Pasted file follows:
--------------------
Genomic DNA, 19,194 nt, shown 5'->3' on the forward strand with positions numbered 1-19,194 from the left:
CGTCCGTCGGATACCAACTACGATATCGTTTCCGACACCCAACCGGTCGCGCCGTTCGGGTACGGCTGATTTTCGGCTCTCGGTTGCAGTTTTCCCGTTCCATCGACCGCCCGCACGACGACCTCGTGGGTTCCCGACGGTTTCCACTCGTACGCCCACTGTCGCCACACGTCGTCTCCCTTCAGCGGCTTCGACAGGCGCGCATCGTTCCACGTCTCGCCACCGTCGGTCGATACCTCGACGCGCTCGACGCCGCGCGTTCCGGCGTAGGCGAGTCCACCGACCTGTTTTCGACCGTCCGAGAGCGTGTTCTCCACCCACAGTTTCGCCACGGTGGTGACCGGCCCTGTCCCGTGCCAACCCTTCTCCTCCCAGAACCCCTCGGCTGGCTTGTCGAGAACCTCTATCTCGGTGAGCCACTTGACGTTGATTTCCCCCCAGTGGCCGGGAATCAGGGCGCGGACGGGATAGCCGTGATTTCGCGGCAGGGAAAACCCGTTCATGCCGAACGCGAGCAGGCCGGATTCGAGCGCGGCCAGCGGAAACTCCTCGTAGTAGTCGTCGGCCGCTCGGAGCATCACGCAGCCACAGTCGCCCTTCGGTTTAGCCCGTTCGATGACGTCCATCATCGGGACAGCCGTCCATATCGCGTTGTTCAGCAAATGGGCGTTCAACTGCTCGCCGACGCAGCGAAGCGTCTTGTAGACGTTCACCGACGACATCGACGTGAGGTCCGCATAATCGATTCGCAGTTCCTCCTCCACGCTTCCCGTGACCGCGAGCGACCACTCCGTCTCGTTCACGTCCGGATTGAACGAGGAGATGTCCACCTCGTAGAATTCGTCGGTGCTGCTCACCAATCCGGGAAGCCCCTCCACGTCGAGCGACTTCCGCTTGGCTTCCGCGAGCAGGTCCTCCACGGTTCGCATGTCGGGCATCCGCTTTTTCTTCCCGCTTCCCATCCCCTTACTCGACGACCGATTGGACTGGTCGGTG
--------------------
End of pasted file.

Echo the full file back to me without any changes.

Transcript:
Genomic DNA, 19,194 nt, shown 5'->3' on the forward strand with positions numbered 1-19,194 from the left:
CGTCCGTCGGATACCAACTACGATATCGTTTCCGACACCCAACCGGTCGCGCCGTTCGGGTACGGCTGATTTTCGGCTCTCGGTTGCAGTTTTCCCGTTCCATCGACCGCCCGCACGACGACCTCGTGGGTTCCCGACGGTTTCCACTCGTACGCCCACTGTCGCCACACGTCGTCTCCCTTCAGCGGCTTCGACAGGCGCGCATCGTTCCACGTCTCGCCACCGTCGGTCGATACCTCGACGCGCTCGACGCCGCGCGTTCCGGCGTAGGCGAGTCCACCGACCTGTTTTCGACCGTCCGAGAGCGTGTTCTCCACCCACAGTTTCGCCACGGTGGTGACCGGCCCTGTCCCGTGCCAACCCTTCTCCTCCCAGAACCCCTCGGCTGGCTTGTCGAGAACCTCTATCTCGGTGAGCCACTTGACGTTGATTTCCCCCCAGTGGCCGGGAATCAGGGCGCGGACGGGATAGCCGTGATTTCGCGGCAGGGAAAACCCGTTCATGCCGAACGCGAGCAGGCCGGATTCGAGCGCGGCCAGCGGAAACTCCTCGTAGTAGTCGTCGGCCGCTCGGAGCATCACGCAGCCACAGTCGCCCTTCGGTTTAGCCCGTTCGATGACGTCCATCATCGGGACAGCCGTCCATATCGCGTTGTTCAGCAAATGGGCGTTCAACTGCTCGCCGACGCAGCGAAGCGTCTTGTAGACGTTCACCGACGACATCGACGTGAGGTCCGCATAATCGATTCGCAGTTCCTCCTCCACGCTTCCCGTGACCGCGAGCGACCACTCCGTCTCGTTCACGTCCGGATTGAACGAGGAGATGTCCACCTCGTAGAATTCGTCGGTGCTGCTCACCAATCCGGGAAGCCCCTCCACGTCGAGCGACTTCCGCTTGGCTTCCGCGAGCAGGTCCTCCACGGTTCGCATGTCGGGCATCCGCTTTTTCTTCCCGCTTCCCATCCCCTTACTCGACGACCGATTGGACTGGTCGGTG